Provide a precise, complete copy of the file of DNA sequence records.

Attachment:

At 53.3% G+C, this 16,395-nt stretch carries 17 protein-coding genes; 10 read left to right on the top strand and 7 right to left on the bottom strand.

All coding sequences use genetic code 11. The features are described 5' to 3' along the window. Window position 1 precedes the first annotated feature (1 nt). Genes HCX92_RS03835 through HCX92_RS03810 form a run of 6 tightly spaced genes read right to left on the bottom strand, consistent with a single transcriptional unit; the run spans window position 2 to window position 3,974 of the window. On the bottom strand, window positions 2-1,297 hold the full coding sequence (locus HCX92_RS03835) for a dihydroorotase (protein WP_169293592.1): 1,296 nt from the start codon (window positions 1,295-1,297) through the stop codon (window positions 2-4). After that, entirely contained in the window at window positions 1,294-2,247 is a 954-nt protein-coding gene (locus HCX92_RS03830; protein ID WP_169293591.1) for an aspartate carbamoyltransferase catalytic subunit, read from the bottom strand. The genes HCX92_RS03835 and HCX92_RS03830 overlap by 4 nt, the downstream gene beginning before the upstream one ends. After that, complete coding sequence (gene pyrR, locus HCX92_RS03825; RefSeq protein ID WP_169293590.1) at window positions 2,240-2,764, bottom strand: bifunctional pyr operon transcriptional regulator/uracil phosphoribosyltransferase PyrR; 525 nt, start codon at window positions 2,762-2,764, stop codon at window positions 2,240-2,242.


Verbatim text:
At 53.3% G+C, this 16,395-nt stretch carries 17 protein-coding genes; 10 read left to right on the top strand and 7 right to left on the bottom strand.

All coding sequences use genetic code 11. The features are described 5' to 3' along the window. Window position 1 precedes the first annotated feature (1 nt). Genes HCX92_RS03835 through HCX92_RS03810 form a run of 6 tightly spaced genes read right to left on the bottom strand, consistent with a single transcriptional unit; the run spans window position 2 to window position 3,974 of the window. On the bottom strand, window positions 2-1,297 hold the full coding sequence (locus HCX92_RS03835) for a dihydroorotase (protein WP_169293592.1): 1,296 nt from the start codon (window positions 1,295-1,297) through the stop codon (window positions 2-4). After that, entirely contained in the window at window positions 1,294-2,247 is a 954-nt protein-coding gene (locus HCX92_RS03830; protein ID WP_169293591.1) for an aspartate carbamoyltransferase catalytic subunit, read from the bottom strand. The genes HCX92_RS03835 and HCX92_RS03830 overlap by 4 nt, the downstream gene beginning before the upstream one ends. After that, complete coding sequence (gene pyrR, locus HCX92_RS03825; RefSeq protein ID WP_169293590.1) at window positions 2,240-2,764, bottom strand: bifunctional pyr operon transcriptional regulator/uracil phosphoribosyltransferase PyrR; 525 nt, start codon at window positions 2,762-2,764, stop codon at window positions 2,240-2,242.